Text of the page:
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Night Plague

Novel by Graham Masterton (Scotland) 1991.

Third and last in the Night Warriors trilogy, this is as bad as its predecessor, Death Dream, and for the same reasons. Masterton himself possibly realised that the Night Warriors were not particularly believable by the time he wrote this, as they don't even appear until the second half of the book! The first half is vintage Masterton and the reader soon gets sucked into his depiction of London. Notably this was only the second of his books to be set outside the United States and the first to be wholly set in England: The Devils of D-Day was mostly set in France. Subsequently his usual American cultural, linguistic and moral fixtures are swapped here for their English counterparts, mostly with success.

But, just over halfway through Night Plague, all the wonderfully dark and mysterious goings on are explained to our heroes and - suspend belief here - Stanley Eisner, 44 year old violinist turns out to be Mol Besa, Equation Warrior; Angie, streetwise young London girl is also Effis, light-skater; and, best of all, Gordon, the gay rape counsellor becomes Keldak the fist-fighter. And don't forget Karyx the charge-keeper and Zasta the knife-juggler! All five have to search within the world of dreams for Isabel Gowdie, 17th century witch who has initiated the Night Plague, the equivalent of AIDS for the soul. Both Stanley and Angie have been infected and their temperaments become very variable. They must destroy Isabel Gowdie or their souls can never reach heaven.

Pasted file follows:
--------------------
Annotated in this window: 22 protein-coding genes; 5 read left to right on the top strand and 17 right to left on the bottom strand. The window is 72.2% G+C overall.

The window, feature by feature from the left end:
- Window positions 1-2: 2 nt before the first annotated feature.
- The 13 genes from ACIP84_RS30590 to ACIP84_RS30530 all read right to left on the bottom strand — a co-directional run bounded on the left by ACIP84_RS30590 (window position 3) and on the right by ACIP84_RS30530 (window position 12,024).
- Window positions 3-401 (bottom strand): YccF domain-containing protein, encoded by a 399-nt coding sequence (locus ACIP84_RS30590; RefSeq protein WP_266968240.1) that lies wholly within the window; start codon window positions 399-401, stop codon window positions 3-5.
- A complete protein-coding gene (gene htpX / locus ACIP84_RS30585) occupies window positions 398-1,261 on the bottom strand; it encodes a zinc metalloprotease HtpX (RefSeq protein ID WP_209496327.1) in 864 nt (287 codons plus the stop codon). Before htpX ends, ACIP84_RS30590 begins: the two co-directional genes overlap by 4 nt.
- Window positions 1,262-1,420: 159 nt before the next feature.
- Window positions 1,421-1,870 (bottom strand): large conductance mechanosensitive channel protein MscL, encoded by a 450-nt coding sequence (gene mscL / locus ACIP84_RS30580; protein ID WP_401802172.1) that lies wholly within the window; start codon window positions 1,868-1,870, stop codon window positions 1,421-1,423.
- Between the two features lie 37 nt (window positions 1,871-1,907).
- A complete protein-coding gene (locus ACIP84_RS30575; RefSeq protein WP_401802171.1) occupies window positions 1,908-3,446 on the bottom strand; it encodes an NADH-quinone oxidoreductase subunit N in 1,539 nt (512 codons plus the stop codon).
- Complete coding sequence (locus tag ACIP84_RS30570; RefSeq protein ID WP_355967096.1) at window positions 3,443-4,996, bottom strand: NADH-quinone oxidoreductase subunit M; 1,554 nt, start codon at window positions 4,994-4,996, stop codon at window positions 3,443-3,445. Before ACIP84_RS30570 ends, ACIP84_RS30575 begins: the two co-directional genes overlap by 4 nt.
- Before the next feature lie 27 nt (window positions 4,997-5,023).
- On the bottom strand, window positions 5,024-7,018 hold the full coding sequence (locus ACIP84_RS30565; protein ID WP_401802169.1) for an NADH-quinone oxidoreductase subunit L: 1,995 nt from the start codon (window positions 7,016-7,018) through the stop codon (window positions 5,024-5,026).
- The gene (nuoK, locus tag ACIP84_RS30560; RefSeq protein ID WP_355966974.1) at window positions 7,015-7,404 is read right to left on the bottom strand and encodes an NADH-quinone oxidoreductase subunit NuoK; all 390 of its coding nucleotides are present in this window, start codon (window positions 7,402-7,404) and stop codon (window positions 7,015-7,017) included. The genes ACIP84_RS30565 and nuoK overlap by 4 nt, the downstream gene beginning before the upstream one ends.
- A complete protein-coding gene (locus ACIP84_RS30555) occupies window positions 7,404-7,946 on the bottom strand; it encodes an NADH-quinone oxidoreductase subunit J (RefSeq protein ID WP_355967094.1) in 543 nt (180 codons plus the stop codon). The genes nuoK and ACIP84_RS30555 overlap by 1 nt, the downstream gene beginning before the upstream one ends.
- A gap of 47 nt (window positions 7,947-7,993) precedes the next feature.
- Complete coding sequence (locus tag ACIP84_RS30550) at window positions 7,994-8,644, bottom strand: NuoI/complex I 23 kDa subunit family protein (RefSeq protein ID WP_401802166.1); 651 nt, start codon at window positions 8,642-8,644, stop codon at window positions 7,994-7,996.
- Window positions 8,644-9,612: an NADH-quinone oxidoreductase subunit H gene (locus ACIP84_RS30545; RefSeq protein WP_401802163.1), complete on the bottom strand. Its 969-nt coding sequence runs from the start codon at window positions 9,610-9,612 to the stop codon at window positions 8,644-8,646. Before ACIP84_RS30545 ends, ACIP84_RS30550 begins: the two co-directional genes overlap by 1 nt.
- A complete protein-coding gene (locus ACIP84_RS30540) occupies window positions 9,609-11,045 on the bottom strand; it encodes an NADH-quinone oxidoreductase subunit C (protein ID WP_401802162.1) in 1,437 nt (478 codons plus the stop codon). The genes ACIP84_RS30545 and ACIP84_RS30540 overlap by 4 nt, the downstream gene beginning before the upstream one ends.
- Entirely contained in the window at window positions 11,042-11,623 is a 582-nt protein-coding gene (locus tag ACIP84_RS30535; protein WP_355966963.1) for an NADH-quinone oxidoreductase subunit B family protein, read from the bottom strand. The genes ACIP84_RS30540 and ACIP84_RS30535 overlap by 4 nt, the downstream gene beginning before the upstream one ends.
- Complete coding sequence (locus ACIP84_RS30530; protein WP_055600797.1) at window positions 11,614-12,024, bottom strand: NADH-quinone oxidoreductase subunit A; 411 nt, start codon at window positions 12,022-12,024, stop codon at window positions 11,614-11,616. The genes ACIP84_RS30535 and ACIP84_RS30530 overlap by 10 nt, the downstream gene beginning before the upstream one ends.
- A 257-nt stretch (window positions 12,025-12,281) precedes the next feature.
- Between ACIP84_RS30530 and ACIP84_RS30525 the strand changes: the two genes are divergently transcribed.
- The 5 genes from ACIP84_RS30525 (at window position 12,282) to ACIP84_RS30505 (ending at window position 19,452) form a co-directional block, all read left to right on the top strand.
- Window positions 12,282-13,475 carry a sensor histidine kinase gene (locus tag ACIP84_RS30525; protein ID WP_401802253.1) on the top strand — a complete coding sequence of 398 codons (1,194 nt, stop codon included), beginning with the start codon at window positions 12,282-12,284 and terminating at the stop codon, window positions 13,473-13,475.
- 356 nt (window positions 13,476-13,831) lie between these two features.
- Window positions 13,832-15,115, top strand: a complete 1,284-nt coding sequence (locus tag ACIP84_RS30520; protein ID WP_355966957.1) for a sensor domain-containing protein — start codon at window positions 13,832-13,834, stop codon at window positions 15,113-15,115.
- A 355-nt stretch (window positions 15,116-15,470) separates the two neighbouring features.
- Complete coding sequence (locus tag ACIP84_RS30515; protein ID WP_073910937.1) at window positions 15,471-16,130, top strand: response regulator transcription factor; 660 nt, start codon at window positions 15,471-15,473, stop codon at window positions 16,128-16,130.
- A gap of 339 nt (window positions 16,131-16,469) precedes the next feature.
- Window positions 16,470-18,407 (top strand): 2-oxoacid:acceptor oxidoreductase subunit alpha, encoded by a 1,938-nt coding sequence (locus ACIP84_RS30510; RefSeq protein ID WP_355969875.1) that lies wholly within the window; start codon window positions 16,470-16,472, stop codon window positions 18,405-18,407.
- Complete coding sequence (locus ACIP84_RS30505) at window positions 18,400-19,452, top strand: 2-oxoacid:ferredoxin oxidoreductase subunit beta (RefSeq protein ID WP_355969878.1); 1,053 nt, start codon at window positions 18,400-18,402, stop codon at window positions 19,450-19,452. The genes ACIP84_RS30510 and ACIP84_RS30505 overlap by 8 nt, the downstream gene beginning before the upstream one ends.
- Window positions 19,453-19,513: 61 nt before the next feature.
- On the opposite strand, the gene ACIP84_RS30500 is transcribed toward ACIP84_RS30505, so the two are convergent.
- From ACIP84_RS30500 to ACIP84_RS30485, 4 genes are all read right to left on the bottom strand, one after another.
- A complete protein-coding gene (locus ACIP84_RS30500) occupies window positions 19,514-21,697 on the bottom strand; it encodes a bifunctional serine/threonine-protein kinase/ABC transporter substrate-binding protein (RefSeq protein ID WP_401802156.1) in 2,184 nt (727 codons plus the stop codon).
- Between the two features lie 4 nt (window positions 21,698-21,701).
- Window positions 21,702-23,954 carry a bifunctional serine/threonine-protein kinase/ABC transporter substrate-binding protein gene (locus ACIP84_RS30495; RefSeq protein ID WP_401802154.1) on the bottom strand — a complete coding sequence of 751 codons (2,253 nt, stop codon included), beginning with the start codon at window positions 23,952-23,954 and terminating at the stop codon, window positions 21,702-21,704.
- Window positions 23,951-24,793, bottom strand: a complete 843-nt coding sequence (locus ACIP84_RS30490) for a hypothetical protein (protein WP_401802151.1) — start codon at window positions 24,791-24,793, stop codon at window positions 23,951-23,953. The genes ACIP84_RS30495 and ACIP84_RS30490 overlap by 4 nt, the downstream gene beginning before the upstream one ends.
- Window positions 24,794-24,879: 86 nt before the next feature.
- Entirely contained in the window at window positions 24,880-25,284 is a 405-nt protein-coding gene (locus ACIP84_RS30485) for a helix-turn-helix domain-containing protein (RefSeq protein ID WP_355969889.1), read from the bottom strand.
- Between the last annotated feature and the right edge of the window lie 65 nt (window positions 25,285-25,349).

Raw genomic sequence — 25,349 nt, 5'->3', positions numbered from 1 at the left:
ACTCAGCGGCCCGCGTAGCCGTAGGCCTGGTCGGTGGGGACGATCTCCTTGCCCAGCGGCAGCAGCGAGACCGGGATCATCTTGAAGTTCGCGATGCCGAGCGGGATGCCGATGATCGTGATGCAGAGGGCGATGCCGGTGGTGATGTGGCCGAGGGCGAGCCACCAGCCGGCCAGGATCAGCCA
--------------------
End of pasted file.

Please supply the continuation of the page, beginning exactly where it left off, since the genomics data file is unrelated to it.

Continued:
Not content with being unbelievable, Night Plague is also vehemently politically correct, with our five Night Warrior heroes being collectively a child, an old man, a woman and a homosexual as well as the prerequisite straight white middle aged man, who of course is recently divorced. Masterton also demonstrates once again what is possibly his only flaw: his ending is once again too short for the build-up. Major note: ignore the Night Warriors trilogy and read instead any other Masterton book whatsoever: of his thirty-odd other horror novels, almost all receive at least an eight out of ten in my rating system.


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